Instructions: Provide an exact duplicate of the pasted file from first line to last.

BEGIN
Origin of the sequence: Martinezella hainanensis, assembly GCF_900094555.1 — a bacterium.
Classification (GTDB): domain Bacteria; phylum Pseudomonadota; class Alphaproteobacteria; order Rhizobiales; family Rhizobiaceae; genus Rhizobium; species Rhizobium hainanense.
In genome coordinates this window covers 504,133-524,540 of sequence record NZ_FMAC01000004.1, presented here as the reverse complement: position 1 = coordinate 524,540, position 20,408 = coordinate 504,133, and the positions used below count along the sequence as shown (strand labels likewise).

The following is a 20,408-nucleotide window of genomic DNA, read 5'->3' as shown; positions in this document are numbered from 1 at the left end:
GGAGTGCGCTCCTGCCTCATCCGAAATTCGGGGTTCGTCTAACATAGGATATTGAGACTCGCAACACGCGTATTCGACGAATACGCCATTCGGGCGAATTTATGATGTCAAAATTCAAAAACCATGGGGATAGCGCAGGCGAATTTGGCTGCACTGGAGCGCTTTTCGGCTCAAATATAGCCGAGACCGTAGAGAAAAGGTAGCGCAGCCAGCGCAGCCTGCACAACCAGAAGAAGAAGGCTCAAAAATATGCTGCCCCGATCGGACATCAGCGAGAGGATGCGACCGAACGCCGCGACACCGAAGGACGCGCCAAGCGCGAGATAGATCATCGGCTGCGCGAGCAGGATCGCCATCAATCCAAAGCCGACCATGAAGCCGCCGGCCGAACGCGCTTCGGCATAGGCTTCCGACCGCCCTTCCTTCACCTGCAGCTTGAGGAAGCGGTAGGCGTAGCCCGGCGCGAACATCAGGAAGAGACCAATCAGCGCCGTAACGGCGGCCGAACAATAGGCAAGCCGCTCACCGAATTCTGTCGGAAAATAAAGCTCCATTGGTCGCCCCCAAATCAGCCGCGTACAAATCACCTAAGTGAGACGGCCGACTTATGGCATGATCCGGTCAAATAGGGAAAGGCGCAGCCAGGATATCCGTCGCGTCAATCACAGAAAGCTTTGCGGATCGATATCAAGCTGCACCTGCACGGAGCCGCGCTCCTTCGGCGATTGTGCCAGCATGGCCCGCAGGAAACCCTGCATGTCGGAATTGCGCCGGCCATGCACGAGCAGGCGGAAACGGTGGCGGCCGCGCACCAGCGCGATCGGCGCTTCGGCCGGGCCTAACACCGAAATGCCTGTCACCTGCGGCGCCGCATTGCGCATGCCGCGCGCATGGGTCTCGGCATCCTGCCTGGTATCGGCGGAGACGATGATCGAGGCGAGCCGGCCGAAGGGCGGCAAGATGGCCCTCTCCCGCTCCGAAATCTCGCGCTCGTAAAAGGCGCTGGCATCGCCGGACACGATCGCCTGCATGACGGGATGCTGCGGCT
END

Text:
Origin of the sequence: Martinezella hainanensis, assembly GCF_900094555.1 — a bacterium.
Classification (GTDB): domain Bacteria; phylum Pseudomonadota; class Alphaproteobacteria; order Rhizobiales; family Rhizobiaceae; genus Rhizobium; species Rhizobium hainanense.
In genome coordinates this window covers 504,133-524,540 of sequence record NZ_FMAC01000004.1, presented here as the reverse complement: position 1 = coordinate 524,540, position 20,408 = coordinate 504,133, and the positions used below count along the sequence as shown (strand labels likewise).

The following is a 20,408-nucleotide window of genomic DNA, read 5'->3' as shown; positions in this document are numbered from 1 at the left end:
GGAGTGCGCTCCTGCCTCATCCGAAATTCGGGGTTCGTCTAACATAGGATATTGAGACTCGCAACACGCGTATTCGACGAATACGCCATTCGGGCGAATTTATGATGTCAAAATTCAAAAACCATGGGGATAGCGCAGGCGAATTTGGCTGCACTGGAGCGCTTTTCGGCTCAAATATAGCCGAGACCGTAGAGAAAAGGTAGCGCAGCCAGCGCAGCCTGCACAACCAGAAGAAGAAGGCTCAAAAATATGCTGCCCCGATCGGACATCAGCGAGAGGATGCGACCGAACGCCGCGACACCGAAGGACGCGCCAAGCGCGAGATAGATCATCGGCTGCGCGAGCAGGATCGCCATCAATCCAAAGCCGACCATGAAGCCGCCGGCCGAACGCGCTTCGGCATAGGCTTCCGACCGCCCTTCCTTCACCTGCAGCTTGAGGAAGCGGTAGGCGTAGCCCGGCGCGAACATCAGGAAGAGACCAATCAGCGCCGTAACGGCGGCCGAACAATAGGCAAGCCGCTCACCGAATTCTGTCGGAAAATAAAGCTCCATTGGTCGCCCCCAAATCAGCCGCGTACAAATCACCTAAGTGAGACGGCCGACTTATGGCATGATCCGGTCAAATAGGGAAAGGCGCAGCCAGGATATCCGTCGCGTCAATCACAGAAAGCTTTGCGGATCGATATCAAGCTGCACCTGCACGGAGCCGCGCTCCTTCGGCGATTGTGCCAGCATGGCCCGCAGGAAACCCTGCATGTCGGAATTGCGCCGGCCATGCACGAGCAGGCGGAAACGGTGGCGGCCGCGCACCAGCGCGATCGGCGCTTCGGCCGGGCCTAACACCGAAATGCCTGTCACCTGCGGCGCCGCATTGCGCATGCCGCGCGCATGGGTCTCGGCATCCTGCCTGGTATCGGCGGAGACGATGATCGAGGCGAGCCGGCCGAAGGGCGGCAAGATGGCCCTCTCCCGCTCCGAAATCTCGCGCTCGTAAAAGGCGCTGGCATCGCCGGACACGATCGCCTGCATGACGGGATGCTGCGGCT